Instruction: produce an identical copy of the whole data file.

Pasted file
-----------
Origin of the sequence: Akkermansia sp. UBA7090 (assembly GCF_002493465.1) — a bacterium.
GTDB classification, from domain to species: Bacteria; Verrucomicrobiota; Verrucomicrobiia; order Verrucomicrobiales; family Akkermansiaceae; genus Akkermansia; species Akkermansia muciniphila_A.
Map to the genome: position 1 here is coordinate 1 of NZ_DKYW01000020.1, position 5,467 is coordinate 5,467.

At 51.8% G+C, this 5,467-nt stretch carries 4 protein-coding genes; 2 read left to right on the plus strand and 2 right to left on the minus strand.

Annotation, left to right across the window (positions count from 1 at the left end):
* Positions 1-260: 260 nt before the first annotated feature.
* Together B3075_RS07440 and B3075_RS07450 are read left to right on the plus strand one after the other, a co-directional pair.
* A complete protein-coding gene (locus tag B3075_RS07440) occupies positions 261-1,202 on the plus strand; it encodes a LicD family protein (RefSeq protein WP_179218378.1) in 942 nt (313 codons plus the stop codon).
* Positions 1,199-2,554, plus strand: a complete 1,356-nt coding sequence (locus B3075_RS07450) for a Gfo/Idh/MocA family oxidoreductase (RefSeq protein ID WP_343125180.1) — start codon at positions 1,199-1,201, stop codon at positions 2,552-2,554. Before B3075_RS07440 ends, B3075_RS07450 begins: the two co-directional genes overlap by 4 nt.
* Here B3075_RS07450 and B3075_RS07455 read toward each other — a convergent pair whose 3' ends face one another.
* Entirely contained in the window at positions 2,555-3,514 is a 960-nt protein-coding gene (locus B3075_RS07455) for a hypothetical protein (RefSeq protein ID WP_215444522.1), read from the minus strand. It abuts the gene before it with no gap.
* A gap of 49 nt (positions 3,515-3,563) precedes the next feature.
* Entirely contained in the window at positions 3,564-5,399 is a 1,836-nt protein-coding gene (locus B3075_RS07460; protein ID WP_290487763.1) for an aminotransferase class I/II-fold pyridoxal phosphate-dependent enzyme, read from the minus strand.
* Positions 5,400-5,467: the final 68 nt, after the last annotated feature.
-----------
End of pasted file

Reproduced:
Origin of the sequence: Akkermansia sp. UBA7090 (assembly GCF_002493465.1) — a bacterium.
GTDB classification, from domain to species: Bacteria; Verrucomicrobiota; Verrucomicrobiia; order Verrucomicrobiales; family Akkermansiaceae; genus Akkermansia; species Akkermansia muciniphila_A.
Map to the genome: position 1 here is coordinate 1 of NZ_DKYW01000020.1, position 5,467 is coordinate 5,467.

At 51.8% G+C, this 5,467-nt stretch carries 4 protein-coding genes; 2 read left to right on the plus strand and 2 right to left on the minus strand.

Annotation, left to right across the window (positions count from 1 at the left end):
* Positions 1-260: 260 nt before the first annotated feature.
* Together B3075_RS07440 and B3075_RS07450 are read left to right on the plus strand one after the other, a co-directional pair.
* A complete protein-coding gene (locus tag B3075_RS07440) occupies positions 261-1,202 on the plus strand; it encodes a LicD family protein (RefSeq protein WP_179218378.1) in 942 nt (313 codons plus the stop codon).
* Positions 1,199-2,554, plus strand: a complete 1,356-nt coding sequence (locus B3075_RS07450) for a Gfo/Idh/MocA family oxidoreductase (RefSeq protein ID WP_343125180.1) — start codon at positions 1,199-1,201, stop codon at positions 2,552-2,554. Before B3075_RS07440 ends, B3075_RS07450 begins: the two co-directional genes overlap by 4 nt.
* Here B3075_RS07450 and B3075_RS07455 read toward each other — a convergent pair whose 3' ends face one another.
* Entirely contained in the window at positions 2,555-3,514 is a 960-nt protein-coding gene (locus B3075_RS07455) for a hypothetical protein (RefSeq protein ID WP_215444522.1), read from the minus strand. It abuts the gene before it with no gap.
* A gap of 49 nt (positions 3,515-3,563) precedes the next feature.
* Entirely contained in the window at positions 3,564-5,399 is a 1,836-nt protein-coding gene (locus B3075_RS07460; protein ID WP_290487763.1) for an aminotransferase class I/II-fold pyridoxal phosphate-dependent enzyme, read from the minus strand.
* Positions 5,400-5,467: the final 68 nt, after the last annotated feature.